Podcast: GMOs, Colonialism and Scientific American's Downward Spiral

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Are GM crops a tool of "neocolonialism"? The answer is "no." I joined Dr. Kevin Folta on episode 325 of the Talking Biotech Podcast to explain why.

A growing chorus of political commentators and social scientists claims that the West is using genetically engineered crops to “re-colonize” developing countries. The anti-GMO movement has hurled this accusation at American biotech companies and university scientists for decades, but they've gained powerful allies in recent years, including ostensibly reputable outlets like Scientific American and Slate.

In all its forms, this anti-biotech argument is absurd, defying both common sense and the available evidence. But given its reputation as one of the world's premiere science publications, SciAm's version of the “colonial model of agriculture" is certainly the strangest. Consider this, from a piece published just last week:

At its base, GM crops are rooted in a colonial-capitalist model of agriculture based on theft of Indigenous land and on exploiting farmers’ and food workers’ labor, women’s bodies, Indigenous knowledge and the web of life itself.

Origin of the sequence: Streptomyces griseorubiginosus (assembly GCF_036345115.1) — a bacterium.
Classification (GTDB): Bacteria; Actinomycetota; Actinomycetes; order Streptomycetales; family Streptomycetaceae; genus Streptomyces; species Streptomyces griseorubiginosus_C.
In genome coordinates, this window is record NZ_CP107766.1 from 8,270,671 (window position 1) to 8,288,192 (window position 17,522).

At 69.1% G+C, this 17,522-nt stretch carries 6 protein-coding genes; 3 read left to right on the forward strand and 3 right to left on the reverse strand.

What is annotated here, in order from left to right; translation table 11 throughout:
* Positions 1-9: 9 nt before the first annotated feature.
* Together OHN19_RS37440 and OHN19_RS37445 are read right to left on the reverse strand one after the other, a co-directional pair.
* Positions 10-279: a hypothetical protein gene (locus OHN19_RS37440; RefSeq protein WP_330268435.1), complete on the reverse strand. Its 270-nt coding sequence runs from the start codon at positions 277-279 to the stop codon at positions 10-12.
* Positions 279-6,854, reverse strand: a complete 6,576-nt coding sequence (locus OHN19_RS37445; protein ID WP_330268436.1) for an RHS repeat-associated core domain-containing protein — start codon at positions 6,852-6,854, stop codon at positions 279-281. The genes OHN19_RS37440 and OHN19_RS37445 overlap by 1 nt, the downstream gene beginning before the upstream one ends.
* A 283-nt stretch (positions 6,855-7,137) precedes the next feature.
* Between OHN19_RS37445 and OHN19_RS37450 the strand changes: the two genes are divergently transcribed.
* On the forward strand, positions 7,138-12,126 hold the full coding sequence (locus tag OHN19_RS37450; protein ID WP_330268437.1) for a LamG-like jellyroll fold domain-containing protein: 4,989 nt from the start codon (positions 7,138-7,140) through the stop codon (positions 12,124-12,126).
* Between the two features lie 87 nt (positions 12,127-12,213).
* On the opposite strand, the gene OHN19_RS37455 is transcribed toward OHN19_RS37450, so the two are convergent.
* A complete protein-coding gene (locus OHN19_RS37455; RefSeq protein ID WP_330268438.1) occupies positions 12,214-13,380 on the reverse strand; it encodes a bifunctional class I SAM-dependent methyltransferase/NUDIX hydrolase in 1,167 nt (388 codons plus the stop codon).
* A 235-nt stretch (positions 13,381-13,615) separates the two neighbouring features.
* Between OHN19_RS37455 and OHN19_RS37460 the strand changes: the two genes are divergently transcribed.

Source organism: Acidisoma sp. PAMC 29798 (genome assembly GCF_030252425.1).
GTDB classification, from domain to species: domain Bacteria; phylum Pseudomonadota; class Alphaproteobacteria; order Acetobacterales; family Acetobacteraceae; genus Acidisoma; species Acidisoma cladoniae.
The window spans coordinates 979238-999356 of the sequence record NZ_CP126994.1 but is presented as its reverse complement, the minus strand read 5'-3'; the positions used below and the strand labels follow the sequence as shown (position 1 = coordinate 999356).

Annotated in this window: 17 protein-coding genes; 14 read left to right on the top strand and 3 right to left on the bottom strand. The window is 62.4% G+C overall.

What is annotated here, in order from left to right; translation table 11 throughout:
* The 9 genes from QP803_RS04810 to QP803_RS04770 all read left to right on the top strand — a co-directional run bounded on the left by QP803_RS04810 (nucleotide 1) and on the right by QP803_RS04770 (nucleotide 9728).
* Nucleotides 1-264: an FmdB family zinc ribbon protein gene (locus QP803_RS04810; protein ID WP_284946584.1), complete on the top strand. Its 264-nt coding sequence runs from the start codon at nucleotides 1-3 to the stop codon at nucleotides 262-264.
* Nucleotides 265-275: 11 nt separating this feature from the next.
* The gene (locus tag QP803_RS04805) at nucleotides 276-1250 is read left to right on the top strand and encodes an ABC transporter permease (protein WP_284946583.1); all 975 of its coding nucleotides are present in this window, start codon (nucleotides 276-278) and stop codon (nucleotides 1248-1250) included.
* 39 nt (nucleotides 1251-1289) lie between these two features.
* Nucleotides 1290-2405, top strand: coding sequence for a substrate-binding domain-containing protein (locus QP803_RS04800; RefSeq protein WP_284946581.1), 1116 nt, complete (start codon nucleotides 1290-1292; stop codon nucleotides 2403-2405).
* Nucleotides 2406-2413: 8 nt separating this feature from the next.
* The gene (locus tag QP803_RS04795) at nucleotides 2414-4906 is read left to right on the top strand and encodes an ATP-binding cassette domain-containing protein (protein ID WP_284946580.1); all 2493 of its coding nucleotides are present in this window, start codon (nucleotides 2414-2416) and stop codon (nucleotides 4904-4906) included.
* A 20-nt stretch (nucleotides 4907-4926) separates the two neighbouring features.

If you're skeptical of the idea that GM crops exploit “the web of life itself,” your doubts are fully justified. Plant geneticist Kevin Folta and I explained why on a recent episode of his Talking Biotech podcast: Is Biotechnology Just The New Colonialism?

We covered the specific claims made throughout the SciAm piece, but the key takeaway is this: there is an intense effort underway to turn science communication into a glorified form of social justice activism; the assault on biotechnology is only issue in this broader campaign. Young-earth creationism isn't just a fundamentalist religious belief, it's rooted in white supremacy. Mathematics is a hotbed of misogyny with a “white, patriarchal past.” Biological sex isn't inclusive enough, so women are now called “bodies with vaginas” in some quarters.

This is “fashionable nonsense,” as my former colleague Dr. Alex Berezow called it, and it's hindering efforts to communicate science to the public. Check out the podcast to learn more.